In addition, the lenticular method overturns High Modernism’s call for autonomy and purity of form. In format, the works conform to rectangular pictorial convention, but their surfaces break into looping whorls and shifting colour fields that extend outwards into the surrounding environment. Leaning against the wall of the gallery at a jutting angle, they deliberately acknowledge minimalist works, such as the propped planks of John McCracken (in fact Untitled (Buddy) can be seen as a direct reference to the work of Frank Stella, Untitled (Waker) to Daniel Buren and Untitled (Boo Boo) to Kenneth Noland). But with one important distinction: turn your head just a little and their surfaces dissolve into liquid movement. Responsive to our every move, as derivations of Stella, McCracken and Noland et al these are impure forms. In terms of artistic genres and media as a whole they are difficult to define. They shift between categories, suggesting, but never quite conforming to sculpture, painting, photography and the moving image.
In fact, ‘lenticularism’ (it is tempting to refer to it as an ‘ism’, a distinctive doctrine or system on its own), requires a certain active physicality that moves beyond artistic disciplines alone and towards literature and the act of reading. In Penser/Classer, Georges Perec brings reading ‘back to what it primarily is: a precise activity of the body, the bringing into play of certain muscles, different organisations of our posture, sequential decisions, temporal choices…’2 He tracks the complex movements of the eye as they sweep the page jerkily, halting imperceptibly, in what he believes to be an agitated, disorderly and repetitive manner. He describes lips moving, hands leafing through pages, and the ‘posturology’ of reading that may comprise lying, kneeling, standing, walking and sitting. This ergological approach is perfectly evoked in Long’s prints, as one walks back and forth before them, adjusting the eyes to their restless flickering.
This is not a dismissal of Modernism per se. Rather, it’s as though Modernism were reformatted for the precarity Salinger evokes in his writing. In Untitled (Stories), the certainties of the modern era seem to tremble and shift. We find ourselves in a swaying landscape in which it’s hard to find one’s footing. In works such as Untitled (Franny), as though subject to a Copernican shift, the middle point of the design decentres and slides off frame. It’s an instability that brilliantly conjures the search for a sense of self in a world that is no longer rationalised, but essentially chaotic. As solid form breaks down into shivering viscosity, we are reminded of the fragile condition of this author’s characters, who tends to be neurotic, cathartic or in crisis. The prints’ nausea-inducing optical effect provides an apt visual metaphor for an existentialist ‘sickness of the soul’, in much the same way as Seymour’s ‘bouquet of early-blooming parentheses: ((()))’ in Seymour: An Introduction are the ‘bowlegged – buckle-legged – omens’ of his unstable state of mind.3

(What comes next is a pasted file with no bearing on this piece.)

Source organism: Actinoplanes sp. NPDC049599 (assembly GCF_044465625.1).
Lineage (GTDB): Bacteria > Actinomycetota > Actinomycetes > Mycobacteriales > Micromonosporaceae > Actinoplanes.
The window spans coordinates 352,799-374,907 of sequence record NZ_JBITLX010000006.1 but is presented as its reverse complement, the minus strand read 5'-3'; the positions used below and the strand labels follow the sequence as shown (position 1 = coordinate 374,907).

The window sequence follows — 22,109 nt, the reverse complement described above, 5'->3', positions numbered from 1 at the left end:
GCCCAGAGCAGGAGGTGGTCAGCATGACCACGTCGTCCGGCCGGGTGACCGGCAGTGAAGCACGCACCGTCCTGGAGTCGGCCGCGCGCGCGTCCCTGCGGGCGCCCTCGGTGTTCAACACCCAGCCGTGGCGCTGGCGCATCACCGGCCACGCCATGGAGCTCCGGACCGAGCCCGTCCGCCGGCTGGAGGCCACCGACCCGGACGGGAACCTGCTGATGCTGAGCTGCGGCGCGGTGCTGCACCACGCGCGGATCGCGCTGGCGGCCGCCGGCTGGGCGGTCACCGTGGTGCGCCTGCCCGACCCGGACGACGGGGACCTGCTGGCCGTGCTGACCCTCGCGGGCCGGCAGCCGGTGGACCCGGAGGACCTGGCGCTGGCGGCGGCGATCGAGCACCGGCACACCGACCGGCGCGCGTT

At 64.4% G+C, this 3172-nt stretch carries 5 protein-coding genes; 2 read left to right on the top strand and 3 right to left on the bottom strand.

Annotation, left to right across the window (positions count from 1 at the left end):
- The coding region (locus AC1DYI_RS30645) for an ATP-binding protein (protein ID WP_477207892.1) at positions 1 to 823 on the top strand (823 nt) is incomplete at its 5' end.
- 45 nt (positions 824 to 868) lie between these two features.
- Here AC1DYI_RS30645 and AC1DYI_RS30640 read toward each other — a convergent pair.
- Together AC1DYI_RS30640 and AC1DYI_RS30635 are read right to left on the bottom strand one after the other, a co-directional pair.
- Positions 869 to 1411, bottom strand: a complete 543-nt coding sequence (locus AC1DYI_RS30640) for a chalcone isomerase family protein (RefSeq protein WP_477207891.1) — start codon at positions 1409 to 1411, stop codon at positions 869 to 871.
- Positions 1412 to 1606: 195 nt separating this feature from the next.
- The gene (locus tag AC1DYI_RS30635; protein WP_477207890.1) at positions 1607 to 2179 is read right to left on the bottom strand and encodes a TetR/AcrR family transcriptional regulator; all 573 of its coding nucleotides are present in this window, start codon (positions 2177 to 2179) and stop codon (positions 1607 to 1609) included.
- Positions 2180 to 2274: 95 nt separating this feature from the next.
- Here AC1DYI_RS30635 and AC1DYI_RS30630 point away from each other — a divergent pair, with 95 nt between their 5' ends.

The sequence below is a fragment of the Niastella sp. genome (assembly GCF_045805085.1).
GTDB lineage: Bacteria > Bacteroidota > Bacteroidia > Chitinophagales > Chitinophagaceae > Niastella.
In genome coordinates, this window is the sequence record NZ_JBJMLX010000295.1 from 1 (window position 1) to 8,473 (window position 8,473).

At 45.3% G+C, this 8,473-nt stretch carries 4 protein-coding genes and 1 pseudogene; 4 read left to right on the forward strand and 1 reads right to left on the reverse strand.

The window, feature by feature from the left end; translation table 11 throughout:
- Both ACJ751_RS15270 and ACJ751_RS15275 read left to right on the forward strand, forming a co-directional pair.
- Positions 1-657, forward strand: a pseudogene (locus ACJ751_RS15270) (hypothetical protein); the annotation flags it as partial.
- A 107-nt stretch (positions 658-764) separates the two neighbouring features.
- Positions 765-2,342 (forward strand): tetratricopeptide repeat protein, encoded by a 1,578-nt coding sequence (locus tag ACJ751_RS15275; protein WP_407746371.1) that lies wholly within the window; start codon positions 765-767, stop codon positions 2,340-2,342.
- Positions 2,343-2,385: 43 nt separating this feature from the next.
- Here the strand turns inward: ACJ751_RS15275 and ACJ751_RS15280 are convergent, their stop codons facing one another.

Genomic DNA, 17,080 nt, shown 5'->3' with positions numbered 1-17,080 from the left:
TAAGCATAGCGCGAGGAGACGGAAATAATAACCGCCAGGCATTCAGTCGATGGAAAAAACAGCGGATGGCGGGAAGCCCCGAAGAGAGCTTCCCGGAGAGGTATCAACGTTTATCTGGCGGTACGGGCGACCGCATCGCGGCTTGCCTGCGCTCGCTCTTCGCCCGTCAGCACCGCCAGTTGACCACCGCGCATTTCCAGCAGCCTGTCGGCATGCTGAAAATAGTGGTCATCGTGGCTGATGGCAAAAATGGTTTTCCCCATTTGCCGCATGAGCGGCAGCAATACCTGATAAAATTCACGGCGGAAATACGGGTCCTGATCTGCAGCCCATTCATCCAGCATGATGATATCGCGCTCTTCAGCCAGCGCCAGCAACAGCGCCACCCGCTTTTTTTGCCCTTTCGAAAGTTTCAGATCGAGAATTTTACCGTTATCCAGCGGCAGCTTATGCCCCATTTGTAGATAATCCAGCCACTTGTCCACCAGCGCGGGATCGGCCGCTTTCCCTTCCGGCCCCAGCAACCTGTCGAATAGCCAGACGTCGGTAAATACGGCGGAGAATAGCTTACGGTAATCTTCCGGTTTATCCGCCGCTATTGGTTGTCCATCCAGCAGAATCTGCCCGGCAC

Human-scaled and named after the nine members of Salinger’s fictive Glass family (and in reference to his Nine Stories), Untitled (Stories) could be read as a series of non-figurative portraits of the eponymous characters. In each case, the artist uses the Little Brown and Co. design to pun and quip on their quirks and characteristics. In Untitled (Franny), for example, named after perhaps the most vertiginous of the Glass family members, concentric circles ripple woozily around the picture plane, never quite finding the centre. The V-shape of Untitled (Boo Boo) recalls a ship’s hull and keel, a nod to Boo Boo’s sea-faring ways and prominence in the story ‘Down at the Dinghy’ (as well as a suggestion of the female form, Boo Boo being the first ‘girl’ print made in the series). The conjoined circles of Untitled (Walt) echo the circles of a stovetop (Walt was accidentally killed when carrying a stove).
Viewers are reminded of the works’ literary starting point by way of a small shelf carrying a series of the Little Brown & Co. Salinger books, which are displayed for reading alongside the prints. Aptly named Books (Untitled), all text on the recto and verso of each book has been erased (with sandpaper, painstakingly). Only the iconic stripes remain. With this simple gesture the artist points to the slippage between the exterior’s restrained design and the psychological turmoil inside. His adaptation of the books is almost a process of ‘sculpting’, in which he works at the sequential format of the book medium until it becomes object-like, material and unique. The fact that Books (Untitled) is also there to be read, however, is important, providing us with a referential framework from which the overall series can be understood.
If Untitled (Stories) pushes a quintessentially modernist motif into crisis, in Bouvard and Pécuchet’s Invented Desk for Copying (2007-ongoing), Long takes as his subject a book in which one of the underlying principles of the modern era is put into question, namely the authority and validity of intellectual knowledge. Gustave Flaubert’s unfinished novel, posthumously published in 1881 as Bouvard et Pécuchet tells the story of two copy clerks who, tired of their mindless existence and coming into an inheritance, leave for the country to pursue ‘the life of the mind’ and to make their mark on the world. Beset by difficulties, frustrated by the contradictions they find in each area of study, and unable to come to any of their own conclusions, they ultimately give up. At the end of the first half of the novel they make a desk for two, so as to resume their original occupations as ‘copistes’.